4.4 First-person language
Authors generally should avoid referring to themselves as 'I' and 'We'.
Capitalisation is minimised: ‘the crucifixion’, ‘the church’; but still ‘Passover’ and ‘Exodus’.
Sentences do not start with ‘And’ or ‘But’.
5. RESEARCH, QUOTES, ELLIPSES
If an article, the essay is framed as a response to current academic literature and adds to academic understanding, and current academic literature is significantly evident in the footnotes.
- Single quotation marks are used but double marks for a quote within a quote.
- Punctuation within quote marks is present in the source. I.e. no punctuation has been added to quotes (other these ellipses).
- Long quotations (30+ words) are in separate paragraphs, indented 0.5cm left and right, without quotation marks, 11pt font for articles, 10pt font for reviews.
Ellipses are used without spaces, and are not used unnecessarily at the start and end of quotes.
6. BIBLIOGRAPHICAL REFERENCES
A footnote-bibliography system is used (articles with other systems will be returned to the author, e.g. the author-date system).
Articles have footnoted bibliographical data only, with no bibliography (but a bibliography is required in the submission process and will be published on the RTR website).
- Monograph: Tuomo Mannermaa, Christ Present in Faith: Luther’s View of Justification (Minneapolis: Fortress, 2005), 20.
- Article: Kurt E. Marquart, ‘Luther and Theosis’, CTQ 64, no. 3 (2000), 182–205.
- Book section: Risto Saarinen, ‘Justification by Faith: The View of the Mannermaa School’, The Oxford Handbook of Martin Luther's Theology, eds Robert Kolb, Irene Dingel and L’ubomír Batka (Oxford: OUP, 2014), 254–263.
- Web reference: Graeme Bucknall, ‘Flynn, John (1880–1951)’, Australian Dictionary of Biography, National Centre of Biography (Australian National University), https://adb.anu.edu.au/biography/flynn-john-6200/text10655, published first in hardcopy 1981, accessed 9 Nov 2015.
- Book published electronically: Margaret H. B. Sanderson, ‘Beaton, David (1494?–1546)’, Oxford Dictionary of National Biography (Oxford: OUP, 2004); https://www.oxforddnb.com/view/article/1823, accessed 6 Nov 2014.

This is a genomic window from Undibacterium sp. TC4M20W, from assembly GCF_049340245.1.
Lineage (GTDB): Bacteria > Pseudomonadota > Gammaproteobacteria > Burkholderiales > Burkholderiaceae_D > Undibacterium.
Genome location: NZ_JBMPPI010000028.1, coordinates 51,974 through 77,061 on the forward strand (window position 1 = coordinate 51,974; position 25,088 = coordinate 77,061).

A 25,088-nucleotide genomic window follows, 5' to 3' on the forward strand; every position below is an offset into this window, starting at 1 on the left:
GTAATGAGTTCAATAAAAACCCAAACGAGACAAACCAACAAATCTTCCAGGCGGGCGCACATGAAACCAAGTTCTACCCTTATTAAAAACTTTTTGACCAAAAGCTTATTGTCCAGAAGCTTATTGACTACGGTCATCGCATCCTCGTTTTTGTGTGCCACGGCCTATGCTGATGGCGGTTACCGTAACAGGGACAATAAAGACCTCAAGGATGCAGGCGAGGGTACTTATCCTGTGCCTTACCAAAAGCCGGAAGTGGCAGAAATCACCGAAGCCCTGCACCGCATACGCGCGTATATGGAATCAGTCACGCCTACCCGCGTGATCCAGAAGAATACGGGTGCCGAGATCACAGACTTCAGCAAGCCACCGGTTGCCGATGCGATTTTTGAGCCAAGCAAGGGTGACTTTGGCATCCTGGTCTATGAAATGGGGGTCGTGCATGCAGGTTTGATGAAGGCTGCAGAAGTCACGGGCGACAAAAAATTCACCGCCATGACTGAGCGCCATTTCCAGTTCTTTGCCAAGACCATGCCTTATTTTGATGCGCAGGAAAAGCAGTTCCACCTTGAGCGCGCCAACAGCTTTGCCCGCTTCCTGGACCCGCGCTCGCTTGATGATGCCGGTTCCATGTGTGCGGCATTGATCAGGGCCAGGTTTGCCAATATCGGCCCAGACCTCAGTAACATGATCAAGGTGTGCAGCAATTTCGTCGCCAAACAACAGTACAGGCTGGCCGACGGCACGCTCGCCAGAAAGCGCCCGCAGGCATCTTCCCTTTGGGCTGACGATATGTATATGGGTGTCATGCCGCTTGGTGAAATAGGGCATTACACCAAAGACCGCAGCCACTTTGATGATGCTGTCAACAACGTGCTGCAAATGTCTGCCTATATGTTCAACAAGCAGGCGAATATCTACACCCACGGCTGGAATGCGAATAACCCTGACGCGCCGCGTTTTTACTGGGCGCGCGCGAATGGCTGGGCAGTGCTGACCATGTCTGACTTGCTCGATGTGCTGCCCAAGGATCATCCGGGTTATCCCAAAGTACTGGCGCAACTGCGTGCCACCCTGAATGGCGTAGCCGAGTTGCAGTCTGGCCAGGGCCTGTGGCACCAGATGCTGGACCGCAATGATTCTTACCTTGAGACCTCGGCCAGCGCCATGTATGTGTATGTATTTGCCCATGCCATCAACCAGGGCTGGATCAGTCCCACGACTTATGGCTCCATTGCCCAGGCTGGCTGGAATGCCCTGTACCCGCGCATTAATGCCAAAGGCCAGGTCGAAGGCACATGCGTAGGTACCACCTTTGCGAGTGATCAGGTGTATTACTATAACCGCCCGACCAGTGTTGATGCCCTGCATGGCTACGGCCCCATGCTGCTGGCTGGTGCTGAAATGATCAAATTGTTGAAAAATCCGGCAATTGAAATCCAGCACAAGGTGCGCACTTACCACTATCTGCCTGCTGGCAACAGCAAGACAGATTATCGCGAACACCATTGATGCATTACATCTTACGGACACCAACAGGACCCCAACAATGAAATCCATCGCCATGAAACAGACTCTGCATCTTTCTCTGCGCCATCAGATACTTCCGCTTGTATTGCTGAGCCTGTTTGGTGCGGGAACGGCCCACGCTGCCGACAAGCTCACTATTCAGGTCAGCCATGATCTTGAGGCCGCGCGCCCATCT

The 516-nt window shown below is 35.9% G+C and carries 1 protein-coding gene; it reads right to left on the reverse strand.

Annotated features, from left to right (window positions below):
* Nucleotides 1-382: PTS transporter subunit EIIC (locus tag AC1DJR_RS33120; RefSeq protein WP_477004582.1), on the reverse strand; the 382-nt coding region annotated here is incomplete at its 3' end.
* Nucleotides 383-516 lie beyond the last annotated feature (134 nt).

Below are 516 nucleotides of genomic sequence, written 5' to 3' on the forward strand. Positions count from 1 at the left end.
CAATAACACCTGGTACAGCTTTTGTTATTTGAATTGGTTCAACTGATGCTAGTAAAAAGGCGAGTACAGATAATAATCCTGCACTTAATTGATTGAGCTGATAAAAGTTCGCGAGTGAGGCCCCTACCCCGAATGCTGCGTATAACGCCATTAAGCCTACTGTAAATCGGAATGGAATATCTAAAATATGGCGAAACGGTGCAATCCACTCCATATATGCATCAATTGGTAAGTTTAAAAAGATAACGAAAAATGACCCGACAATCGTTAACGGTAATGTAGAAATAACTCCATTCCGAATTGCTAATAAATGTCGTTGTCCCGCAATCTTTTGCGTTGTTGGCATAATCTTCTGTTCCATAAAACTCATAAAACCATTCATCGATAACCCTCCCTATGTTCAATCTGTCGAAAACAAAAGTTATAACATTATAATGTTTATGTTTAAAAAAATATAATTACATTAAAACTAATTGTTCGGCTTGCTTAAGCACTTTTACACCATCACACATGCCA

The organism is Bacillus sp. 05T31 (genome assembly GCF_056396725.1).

6.2 Subsequent citations
Subsequent citations are shortened:
- Mannermaa, Christ Present in Faith, 21.
- Marquart, ‘Luther and Theosis’, 202.
‘Ibid’ and related terms are not used.
6.3 Author style
For in-text references to author’s names (i.e. not as part of footnoted bibliographical data), first names may be given in full or as initials on the first use. Thereafter, just initials should be used or just the last name.
- First use: Adam B. Smith; A. B. Smith
- Further use: A. B. Smith; Smith
Journal abbreviations for well-known journals are used, as per The SBL Handbook of Style.
Short publisher names are used: P&R, Eerdmans, OUP, Baker, Brill, IVP.
If you use Endnote software, RTR has its own RTR Endnote style. This is provided ‘as is’, and RTR offers no assistance in its use. It will create a bibliography at the end of the article, which will need to be deleted before submission.
7. BIBLICAL REFERENCES
Biblical book abbreviations conform to the SBL Handbook of Style. No full stop is used after the abbreviations. Book names are not abbreviated at the start of a sentence, abbreviated when followed by both chapter and verse, and otherwise not abbreviated. E.g.
- Always, at the start of a sentence: 1 Chronicles 1:1
- Otherwise: 1 Chron 1:1
- Always: 1 Chronicles 1
For references to chapters and verses only: ch. and chs, and v. and vv.
8. EXTENDED STYLE GUIDE
The fuller Extended RTR Style Guide has been accessed if needed to resolve any complex style issues that have arisen.